You mean this week long slump where he has a 30% line drive rate, higher walk rate and a lower strikeout rate than he had in April? Its called luck. He isn't doing anything differently from what he did in April except walk more.

RedsManRick
05-08-2008, 05:26 PM
Again, we're talking about the guy like he's going to make the majors, that he's going to OPS .750. As we've seen all too often, guys flame out all over the place. Doug, you talk about him moving up levels like it's nothing.

I won't claim to have an accurate sense of reality here, but my is that at best, you have a 50% chance of moving up a level and repeating your level of performance. Even if we give Stubbs his current level of performance AND a .750 OPS in AA, that puts him at a 25% of a .750 OPS in the majors.

I guess a 25% of getting Gary Matthews Jr doesn't get me terribly excited. Yes, I'm hopeful, but Stubbs is neither a virtual lock nor a huge ceiling guy. I would hope for at least one or the other with a top 10 pick.

dougdirt
05-08-2008, 05:29 PM
Average starter OPS from CF is actually quite a bit higher than that, in 2006 it was .788.

http://www.hardballtimes.com/main/article/average-is-as-average-does/

I don't know all the numbers used to go into that, but I just had been going with every CF in baseball that had 300 AB's over the last two years. Here is what the average CF put up:

.275/.340/.434

So that is .774. Not quite .750.... not too far off. Still .750 OPS + above average defense in CF is a quality player.

dougdirt
05-08-2008, 05:33 PM
Again, we're talking about the guy like he's going to make the majors, that he's going to OPS .750. As we've seen all too often, guys flame out all over the place. Doug, you talk about him moving up levels like it's nothing.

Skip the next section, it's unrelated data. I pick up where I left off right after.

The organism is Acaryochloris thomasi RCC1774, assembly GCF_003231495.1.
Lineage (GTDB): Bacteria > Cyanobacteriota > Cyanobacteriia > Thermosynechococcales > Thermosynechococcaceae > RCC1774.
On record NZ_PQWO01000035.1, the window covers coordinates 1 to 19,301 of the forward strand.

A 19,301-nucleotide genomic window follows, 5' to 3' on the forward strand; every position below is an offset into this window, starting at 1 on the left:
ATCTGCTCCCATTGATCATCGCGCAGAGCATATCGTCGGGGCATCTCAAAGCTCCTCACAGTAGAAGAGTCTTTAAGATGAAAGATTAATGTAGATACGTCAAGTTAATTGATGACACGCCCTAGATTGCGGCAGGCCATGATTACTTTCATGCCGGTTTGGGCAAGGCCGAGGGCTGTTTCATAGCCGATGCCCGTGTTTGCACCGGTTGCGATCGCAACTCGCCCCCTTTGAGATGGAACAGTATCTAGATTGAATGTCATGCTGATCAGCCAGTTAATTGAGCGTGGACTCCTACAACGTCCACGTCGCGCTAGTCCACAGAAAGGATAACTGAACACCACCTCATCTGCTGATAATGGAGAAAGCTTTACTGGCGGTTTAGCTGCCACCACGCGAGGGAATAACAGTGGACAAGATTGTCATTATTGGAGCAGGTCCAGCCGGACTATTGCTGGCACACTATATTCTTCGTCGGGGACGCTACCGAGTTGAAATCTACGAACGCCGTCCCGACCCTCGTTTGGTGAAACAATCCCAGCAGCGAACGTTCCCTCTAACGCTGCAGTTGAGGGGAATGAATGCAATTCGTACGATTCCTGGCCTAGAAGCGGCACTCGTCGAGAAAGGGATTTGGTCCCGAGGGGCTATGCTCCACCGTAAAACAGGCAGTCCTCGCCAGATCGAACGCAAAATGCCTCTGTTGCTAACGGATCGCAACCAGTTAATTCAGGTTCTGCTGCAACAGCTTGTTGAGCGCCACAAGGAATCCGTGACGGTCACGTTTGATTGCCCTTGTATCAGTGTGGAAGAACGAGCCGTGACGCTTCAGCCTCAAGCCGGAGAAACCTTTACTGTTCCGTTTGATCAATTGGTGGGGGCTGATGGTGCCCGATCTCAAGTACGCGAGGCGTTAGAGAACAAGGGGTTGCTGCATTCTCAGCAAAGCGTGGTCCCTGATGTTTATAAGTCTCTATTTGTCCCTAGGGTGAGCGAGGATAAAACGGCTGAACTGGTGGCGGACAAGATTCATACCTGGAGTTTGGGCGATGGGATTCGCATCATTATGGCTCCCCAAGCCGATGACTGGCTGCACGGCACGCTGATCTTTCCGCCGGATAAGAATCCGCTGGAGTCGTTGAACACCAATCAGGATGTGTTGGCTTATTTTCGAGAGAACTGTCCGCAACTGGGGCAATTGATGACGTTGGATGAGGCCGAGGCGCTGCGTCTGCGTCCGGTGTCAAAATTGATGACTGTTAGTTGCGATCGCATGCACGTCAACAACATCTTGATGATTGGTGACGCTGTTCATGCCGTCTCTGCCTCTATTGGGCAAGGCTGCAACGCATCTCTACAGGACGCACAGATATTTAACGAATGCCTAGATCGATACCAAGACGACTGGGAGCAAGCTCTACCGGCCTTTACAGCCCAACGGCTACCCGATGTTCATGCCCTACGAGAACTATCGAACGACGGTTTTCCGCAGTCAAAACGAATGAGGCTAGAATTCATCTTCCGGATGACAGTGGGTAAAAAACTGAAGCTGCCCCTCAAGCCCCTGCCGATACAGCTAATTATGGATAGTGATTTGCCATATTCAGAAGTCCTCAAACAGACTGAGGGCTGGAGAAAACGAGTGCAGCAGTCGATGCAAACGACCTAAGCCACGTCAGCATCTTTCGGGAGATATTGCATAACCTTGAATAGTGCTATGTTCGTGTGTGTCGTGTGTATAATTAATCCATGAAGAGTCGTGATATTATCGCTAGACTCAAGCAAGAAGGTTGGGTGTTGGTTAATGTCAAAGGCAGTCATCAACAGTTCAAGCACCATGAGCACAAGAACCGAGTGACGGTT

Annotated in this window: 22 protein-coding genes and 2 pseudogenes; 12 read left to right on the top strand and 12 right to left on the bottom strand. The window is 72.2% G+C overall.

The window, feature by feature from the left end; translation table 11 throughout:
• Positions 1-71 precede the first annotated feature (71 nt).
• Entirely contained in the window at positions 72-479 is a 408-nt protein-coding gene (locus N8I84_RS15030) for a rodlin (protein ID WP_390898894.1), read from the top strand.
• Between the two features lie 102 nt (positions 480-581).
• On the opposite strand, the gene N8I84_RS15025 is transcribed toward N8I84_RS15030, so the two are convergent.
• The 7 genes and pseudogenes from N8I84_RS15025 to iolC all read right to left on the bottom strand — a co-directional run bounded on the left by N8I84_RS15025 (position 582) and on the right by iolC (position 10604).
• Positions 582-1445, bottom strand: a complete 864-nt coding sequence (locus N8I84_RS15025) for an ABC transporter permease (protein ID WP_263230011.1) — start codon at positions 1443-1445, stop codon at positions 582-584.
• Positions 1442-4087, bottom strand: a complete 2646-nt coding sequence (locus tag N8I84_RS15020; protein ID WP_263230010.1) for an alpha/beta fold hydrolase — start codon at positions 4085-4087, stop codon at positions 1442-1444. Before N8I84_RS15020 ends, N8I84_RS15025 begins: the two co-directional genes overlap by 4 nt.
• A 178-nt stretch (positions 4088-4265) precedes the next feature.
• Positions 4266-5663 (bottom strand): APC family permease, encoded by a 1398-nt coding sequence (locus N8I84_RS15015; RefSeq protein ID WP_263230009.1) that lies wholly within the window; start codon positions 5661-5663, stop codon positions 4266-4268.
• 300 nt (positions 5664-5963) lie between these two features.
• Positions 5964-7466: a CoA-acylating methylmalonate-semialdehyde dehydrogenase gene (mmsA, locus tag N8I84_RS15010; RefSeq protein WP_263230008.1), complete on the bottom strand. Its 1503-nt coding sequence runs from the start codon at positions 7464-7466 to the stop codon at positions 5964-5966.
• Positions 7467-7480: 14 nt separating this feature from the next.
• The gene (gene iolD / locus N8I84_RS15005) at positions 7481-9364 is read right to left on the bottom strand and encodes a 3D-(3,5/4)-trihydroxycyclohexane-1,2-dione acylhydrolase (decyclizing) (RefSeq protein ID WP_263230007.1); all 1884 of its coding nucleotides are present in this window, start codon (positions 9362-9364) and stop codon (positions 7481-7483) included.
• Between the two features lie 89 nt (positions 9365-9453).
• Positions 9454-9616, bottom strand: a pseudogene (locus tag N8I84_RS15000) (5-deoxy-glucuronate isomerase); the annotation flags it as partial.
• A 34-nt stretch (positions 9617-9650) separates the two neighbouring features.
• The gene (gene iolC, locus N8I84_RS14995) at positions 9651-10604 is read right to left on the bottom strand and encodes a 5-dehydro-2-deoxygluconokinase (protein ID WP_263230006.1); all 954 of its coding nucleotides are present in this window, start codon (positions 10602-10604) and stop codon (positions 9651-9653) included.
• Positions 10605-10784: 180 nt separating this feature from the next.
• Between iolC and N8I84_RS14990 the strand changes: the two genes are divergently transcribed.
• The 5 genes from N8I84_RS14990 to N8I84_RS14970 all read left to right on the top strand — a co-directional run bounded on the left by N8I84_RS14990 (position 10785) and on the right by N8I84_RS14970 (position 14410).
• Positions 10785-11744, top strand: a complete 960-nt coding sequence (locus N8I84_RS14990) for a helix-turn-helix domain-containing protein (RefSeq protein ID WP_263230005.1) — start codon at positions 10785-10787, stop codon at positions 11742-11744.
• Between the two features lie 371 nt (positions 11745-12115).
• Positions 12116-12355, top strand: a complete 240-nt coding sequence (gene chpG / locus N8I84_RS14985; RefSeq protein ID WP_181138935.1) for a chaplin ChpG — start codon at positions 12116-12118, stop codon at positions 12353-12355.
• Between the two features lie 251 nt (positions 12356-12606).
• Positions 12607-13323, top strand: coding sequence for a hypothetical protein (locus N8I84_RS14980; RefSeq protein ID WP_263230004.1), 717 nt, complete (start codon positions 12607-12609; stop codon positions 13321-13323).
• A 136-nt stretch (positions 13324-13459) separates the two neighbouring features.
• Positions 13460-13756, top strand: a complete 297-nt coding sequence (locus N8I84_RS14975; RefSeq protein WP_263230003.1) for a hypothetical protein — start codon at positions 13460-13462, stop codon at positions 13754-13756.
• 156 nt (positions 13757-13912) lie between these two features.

I won't claim to have an accurate sense of reality here, but my is that at best, you have a 50% chance of moving up a level and repeating your level of performance. Even if we give Stubbs his current level of performance AND a .750 OPS in AA, that puts him at a 25% of a .750 OPS in the majors.
We have seen in recent years that players going from Sarasota to Chattanooga and having their numbers improve for the most part.



I guess a 25% of getting Gary Matthews Jr doesn't get me terribly excited. Yes, I'm hopeful, but Stubbs is neither a virtual lock nor a huge ceiling guy. I would hope for at least one or the other with a top 10 pick.
Stubbs is indeed a high ceiling guy. His ceiling is a .295/.395/.500 type guy with gold glove defense in CF. That type of player doesn't show up often. While its not likely that he actually turns into that guy, that is certainly his ceiling and its in fact very high.

SMcGavin
05-08-2008, 05:33 PM
What's your definition of horrendous? Like I said, McLouth put up a .687 in 2006. I could live with those offensive growing pains from Stubbs if his glove is equal to or greater than Patterson's.

McLouth was more advanced than Stubbs at this age, McLouth had a .842 OPS in AA at age 22 and went .765 in AAA at age 23. His .687 OPS came at age 24, the year after he had a 100 AB cup of coffee. Stubbs is 23 and has never seen AA, and his numbers at lower levels aren't as good as McLouth's were in AA at that age.

I think Stubbs would be significantly worse than .687. I also think Patterson will be better than .687 (and I'm not a big Patterson fan by any means). I'm not trying to write off Stubbs, he could end up being something good, I just think right now he would be a disaster.

SMcGavin
05-08-2008, 05:36 PM
I don't know all the numbers used to go into that, but I just had been going with every CF in baseball that had 300 AB's over the last two years. Here is what the average CF put up:

.275/.340/.434

So that is .774. Not quite .750.... not too far off. Still .750 OPS + above average defense in CF is a quality player.

That's probably a good estimate, and .788 and .774 are pretty close. I agree that Stubbs at .750 OPS is useful. Maybe average. But to be above-average he'll need to get to .775 or so. If he gets to .800, and is above average in the field and at the plate, now that would be a really nice player to have around.

RedsManRick
05-08-2008, 05:47 PM
We have seen in recent years that players going from Sarasota to Chattanooga and having their numbers improve for the most part.